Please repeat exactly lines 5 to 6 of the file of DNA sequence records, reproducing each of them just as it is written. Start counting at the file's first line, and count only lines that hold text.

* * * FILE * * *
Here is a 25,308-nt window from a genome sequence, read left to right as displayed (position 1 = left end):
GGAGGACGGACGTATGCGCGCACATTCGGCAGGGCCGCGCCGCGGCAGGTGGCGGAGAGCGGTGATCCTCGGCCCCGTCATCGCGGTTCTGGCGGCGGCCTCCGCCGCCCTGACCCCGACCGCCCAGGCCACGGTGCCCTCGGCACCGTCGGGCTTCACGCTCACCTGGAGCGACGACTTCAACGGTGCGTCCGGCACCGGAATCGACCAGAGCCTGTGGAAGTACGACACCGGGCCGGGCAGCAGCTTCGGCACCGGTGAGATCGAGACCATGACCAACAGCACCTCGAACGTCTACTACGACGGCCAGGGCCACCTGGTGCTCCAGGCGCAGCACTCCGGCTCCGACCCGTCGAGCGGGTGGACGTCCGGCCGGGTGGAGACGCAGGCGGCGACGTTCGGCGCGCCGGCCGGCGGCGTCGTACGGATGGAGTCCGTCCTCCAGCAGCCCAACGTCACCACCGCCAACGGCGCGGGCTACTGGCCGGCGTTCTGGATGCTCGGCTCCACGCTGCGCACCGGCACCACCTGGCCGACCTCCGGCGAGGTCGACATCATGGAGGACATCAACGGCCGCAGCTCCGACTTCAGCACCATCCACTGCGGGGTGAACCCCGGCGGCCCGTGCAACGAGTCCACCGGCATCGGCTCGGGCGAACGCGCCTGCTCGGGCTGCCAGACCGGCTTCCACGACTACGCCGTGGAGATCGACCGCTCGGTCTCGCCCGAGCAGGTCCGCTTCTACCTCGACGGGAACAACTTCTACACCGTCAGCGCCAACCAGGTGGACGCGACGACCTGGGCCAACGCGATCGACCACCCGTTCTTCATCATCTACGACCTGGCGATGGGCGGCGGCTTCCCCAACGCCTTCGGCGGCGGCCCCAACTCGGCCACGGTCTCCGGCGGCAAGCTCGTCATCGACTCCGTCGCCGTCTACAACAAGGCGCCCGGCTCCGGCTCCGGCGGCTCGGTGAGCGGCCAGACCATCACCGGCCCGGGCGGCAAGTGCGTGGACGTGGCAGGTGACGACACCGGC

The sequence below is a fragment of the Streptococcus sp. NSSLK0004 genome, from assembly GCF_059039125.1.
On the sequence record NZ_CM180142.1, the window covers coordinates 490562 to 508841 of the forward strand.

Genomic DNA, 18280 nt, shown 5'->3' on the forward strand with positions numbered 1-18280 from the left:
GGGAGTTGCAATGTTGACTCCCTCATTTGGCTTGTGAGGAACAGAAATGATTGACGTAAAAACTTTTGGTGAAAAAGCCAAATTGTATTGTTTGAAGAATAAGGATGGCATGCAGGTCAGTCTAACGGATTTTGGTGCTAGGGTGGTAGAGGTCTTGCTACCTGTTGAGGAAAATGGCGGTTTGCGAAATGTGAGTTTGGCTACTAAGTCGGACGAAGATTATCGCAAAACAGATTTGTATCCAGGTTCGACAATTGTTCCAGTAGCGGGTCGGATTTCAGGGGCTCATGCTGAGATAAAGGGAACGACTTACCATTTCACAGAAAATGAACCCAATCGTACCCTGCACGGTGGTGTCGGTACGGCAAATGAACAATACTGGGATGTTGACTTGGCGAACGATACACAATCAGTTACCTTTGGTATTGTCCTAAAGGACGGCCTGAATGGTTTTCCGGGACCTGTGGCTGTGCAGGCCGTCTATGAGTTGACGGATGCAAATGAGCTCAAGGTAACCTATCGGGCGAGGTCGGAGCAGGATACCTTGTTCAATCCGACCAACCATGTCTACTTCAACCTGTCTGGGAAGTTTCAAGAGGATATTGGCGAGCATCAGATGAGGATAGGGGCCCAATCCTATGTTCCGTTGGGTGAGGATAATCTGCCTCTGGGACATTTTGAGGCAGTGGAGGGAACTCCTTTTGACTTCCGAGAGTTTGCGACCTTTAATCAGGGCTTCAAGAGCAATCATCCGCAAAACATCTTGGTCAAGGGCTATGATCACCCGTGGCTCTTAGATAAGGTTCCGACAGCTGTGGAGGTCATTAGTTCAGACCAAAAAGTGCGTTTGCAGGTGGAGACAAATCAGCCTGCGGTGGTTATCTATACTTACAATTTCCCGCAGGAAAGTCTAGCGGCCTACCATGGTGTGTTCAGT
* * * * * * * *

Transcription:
Genomic DNA, 18280 nt, shown 5'->3' on the forward strand with positions numbered 1-18280 from the left:
GGGAGTTGCAATGTTGACTCCCTCATTTGGCTTGTGAGGAACAGAAATGATTGACGTAAAAACTTTTGGTGAAAAAGCCAAATTGTATTGTTTGAAGAATAAGGATGGCATGCAGGTCAGTCTAACGGATTTTGGTGCTAGGGTGGTAGAGGTCTTGCTACCTGTTGAGGAAAATGGCGGTTTGCGAAATGTGAGTTTGGCTACTAAGTCGGACGAAGATTATCGCAAAACAGATTTGTATCCAGGTTCGACAATTGTTCCAGTAGCGGGTCGGATTTCAGGGGCTCATGCTGAGATAAAGGGAACGACTTACCATTTCACAGAAAATGAACCCAATCGTACCCTGCACGGTGGTGTCGGTACGGCAAATGAACAATACTGGGATGTTGACTTGGCGAACGATACACAATCAGTTACCTTTGGTATTGTCCTAAAGGACGGCCTGAATGGTTTTCCGGGACCTGTGGCTGTGCAGGCCGTCTATGAGTTGACGGATGCAAATGAGCTCAAGGTAACCTATCGGGCGAGGTCGGAGCAGGATACCTTGTTCAATCCGACCAACCATGTCTACTTCAACCTGTCTGGGAAGTTTCAAGAGGATATTGGCGAGCATCAGATGAGGATAGGGGCCCAATCCTATGTTCCGTTGGGTGAGGATAATCTGCCTCTGGGACATTTTGAGGCAGTGGAGGGAACTCCTTTTGACTTCCGAGAGTTTGCGACCTTTAATCAGGGCTTCAAGAGCAATCATCCGCAAAACATCTTGGTCAAGGGCTATGATCACCCGTGGCTCTTAGATAAGGTTCCGACAGCTGTGGAGGTCATTAGTTCAGACCAAAAAGTGCGTTTGCAGGTGGAGACAAATCAGCCTGCGGTGGTTATCTATACTTACAATTTCCCGCAGGAAAGTCTAGCGGCCTACCATGGTGTGTTCAGT